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Learning Collaborative appeals tax status to state high court

DUMMERSTON—The Southeast Vermont Learning Collaborative has appealed to the Vermont Supreme Court to settle whether it’s entitled to tax exempt status, as has been denied here.

Town Attorney Robert Fisher, of Fisher & Fisher, presented the Dummerston Selectboard with his reading of the facts of the case at their meeting June 12.

Town voters in 2010 approved selling the former state library building, at 471 Route 5, to the nonprofit Learning Collaborative with the understanding that the organization would pay the full taxes of the appraised value of this property – $456,000, with an approximate yearly tax bill of $7,000.

Speaking to The Commons for a previous article, Selectboard Chair Ezekiel “Zeke” Goodband said the Collaborative “did not stand up and correct this impression.”

Indeed, Goodband said, the Collaborative’s request for tax-exempt status came as a surprise.

The Learning Collaborative provides professional development classes to teachers.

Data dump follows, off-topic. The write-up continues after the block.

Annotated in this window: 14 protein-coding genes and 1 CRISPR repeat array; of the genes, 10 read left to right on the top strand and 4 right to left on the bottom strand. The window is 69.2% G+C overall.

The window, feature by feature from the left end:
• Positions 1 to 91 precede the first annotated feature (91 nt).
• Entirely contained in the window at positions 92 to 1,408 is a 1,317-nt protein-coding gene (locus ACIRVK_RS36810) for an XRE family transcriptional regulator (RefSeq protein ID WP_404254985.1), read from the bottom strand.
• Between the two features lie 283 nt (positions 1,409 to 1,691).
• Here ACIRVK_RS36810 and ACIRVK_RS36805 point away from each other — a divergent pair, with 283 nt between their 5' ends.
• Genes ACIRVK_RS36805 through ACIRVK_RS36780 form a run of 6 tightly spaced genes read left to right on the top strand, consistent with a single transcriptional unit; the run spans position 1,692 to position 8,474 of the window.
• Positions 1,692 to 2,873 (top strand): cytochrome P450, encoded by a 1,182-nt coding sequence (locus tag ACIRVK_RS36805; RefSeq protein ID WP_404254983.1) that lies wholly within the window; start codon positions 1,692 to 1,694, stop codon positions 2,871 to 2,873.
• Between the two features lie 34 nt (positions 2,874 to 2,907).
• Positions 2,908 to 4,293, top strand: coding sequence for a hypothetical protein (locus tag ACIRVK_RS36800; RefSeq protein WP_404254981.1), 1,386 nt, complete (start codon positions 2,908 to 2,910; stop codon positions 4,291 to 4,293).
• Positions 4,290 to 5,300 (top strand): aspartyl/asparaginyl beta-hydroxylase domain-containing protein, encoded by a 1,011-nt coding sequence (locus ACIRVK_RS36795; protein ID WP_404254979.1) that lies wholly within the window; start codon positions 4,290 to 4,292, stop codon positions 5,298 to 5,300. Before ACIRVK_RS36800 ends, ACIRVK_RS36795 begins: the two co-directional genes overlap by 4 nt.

The Lister’s Office and Board of Civil Authority each have denied the organization’s request.

The Selectboard approved authorizing Fisher to submit a letter of facts in collaboration with the Learning Collaborative’s attorney to the Vermont Supreme Court on June 12.

Submitting the list of facts and allowing a judge to decide the case would be the fastest route to resolving the matter, Goodband said.

According to Selectboard Vice Chairman Lewis White, the Learning Collaborative has said that even if the judge rules in its favor, the organization will still give its original gift in lieu of taxes – a little over $3,000.

According to Fisher’s letter, read into the meeting, “The amount of the donations would represent 30 percent of the town-assessed tax valuation.”

In White’s view, should the court rule the organization is liable for taxes, then it would have to pay taxes to the town. If the court decides the Learning Collaborative is tax-exempt, then it would give the town a payment in lieu of taxes.

Should the organization and town settle the case, then the issue still would have to face state review, White said.

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Originally published in The Commons issue #208 (Wednesday, June 19, 2013).

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